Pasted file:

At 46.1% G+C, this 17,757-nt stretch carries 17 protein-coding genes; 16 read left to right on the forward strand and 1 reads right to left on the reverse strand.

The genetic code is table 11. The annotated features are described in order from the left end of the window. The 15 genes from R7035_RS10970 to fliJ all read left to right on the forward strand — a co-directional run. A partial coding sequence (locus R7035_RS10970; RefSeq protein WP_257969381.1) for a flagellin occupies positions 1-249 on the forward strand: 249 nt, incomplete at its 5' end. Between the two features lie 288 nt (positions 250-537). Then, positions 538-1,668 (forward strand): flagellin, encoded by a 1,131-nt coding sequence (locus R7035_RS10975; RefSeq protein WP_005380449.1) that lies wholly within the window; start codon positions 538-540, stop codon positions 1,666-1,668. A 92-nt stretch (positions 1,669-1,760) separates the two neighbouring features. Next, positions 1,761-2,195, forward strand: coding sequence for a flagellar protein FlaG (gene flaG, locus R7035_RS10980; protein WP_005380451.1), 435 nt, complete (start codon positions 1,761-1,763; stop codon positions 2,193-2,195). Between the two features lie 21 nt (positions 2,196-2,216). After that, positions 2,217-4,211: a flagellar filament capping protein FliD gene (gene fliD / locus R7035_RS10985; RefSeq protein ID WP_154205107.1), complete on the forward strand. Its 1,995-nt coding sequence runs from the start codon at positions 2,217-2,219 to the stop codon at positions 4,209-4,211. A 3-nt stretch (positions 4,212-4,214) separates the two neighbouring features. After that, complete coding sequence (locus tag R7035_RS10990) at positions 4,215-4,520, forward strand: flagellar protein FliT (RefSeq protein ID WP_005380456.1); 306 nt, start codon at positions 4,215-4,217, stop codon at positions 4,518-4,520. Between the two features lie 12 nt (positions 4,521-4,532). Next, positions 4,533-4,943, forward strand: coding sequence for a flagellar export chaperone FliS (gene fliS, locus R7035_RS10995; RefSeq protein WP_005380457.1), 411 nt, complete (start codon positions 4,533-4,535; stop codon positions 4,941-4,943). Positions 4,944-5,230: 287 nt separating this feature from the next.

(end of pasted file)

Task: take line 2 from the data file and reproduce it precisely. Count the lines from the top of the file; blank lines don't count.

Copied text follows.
The genetic code is table 11. The annotated features are described in order from the left end of the window. The 15 genes from R7035_RS10970 to fliJ all read left to right on the forward strand — a co-directional run. A partial coding sequence (locus R7035_RS10970; RefSeq protein WP_257969381.1) for a flagellin occupies positions 1-249 on the forward strand: 249 nt, incomplete at its 5' end. Between the two features lie 288 nt (positions 250-537). Then, positions 538-1,668 (forward strand): flagellin, encoded by a 1,131-nt coding sequence (locus R7035_RS10975; RefSeq protein WP_005380449.1) that lies wholly within the window; start codon positions 538-540, stop codon positions 1,666-1,668. A 92-nt stretch (positions 1,669-1,760) separates the two neighbouring features. Next, positions 1,761-2,195, forward strand: coding sequence for a flagellar protein FlaG (gene flaG, locus R7035_RS10980; protein WP_005380451.1), 435 nt, complete (start codon positions 1,761-1,763; stop codon positions 2,193-2,195). Between the two features lie 21 nt (positions 2,196-2,216). After that, positions 2,217-4,211: a flagellar filament capping protein FliD gene (gene fliD / locus R7035_RS10985; RefSeq protein ID WP_154205107.1), complete on the forward strand. Its 1,995-nt coding sequence runs from the start codon at positions 2,217-2,219 to the stop codon at positions 4,209-4,211. A 3-nt stretch (positions 4,212-4,214) separates the two neighbouring features. After that, complete coding sequence (locus tag R7035_RS10990) at positions 4,215-4,520, forward strand: flagellar protein FliT (RefSeq protein ID WP_005380456.1); 306 nt, start codon at positions 4,215-4,217, stop codon at positions 4,518-4,520. Between the two features lie 12 nt (positions 4,521-4,532). Next, positions 4,533-4,943, forward strand: coding sequence for a flagellar export chaperone FliS (gene fliS, locus R7035_RS10995; RefSeq protein WP_005380457.1), 411 nt, complete (start codon positions 4,533-4,535; stop codon positions 4,941-4,943). Positions 4,944-5,230: 287 nt separating this feature from the next.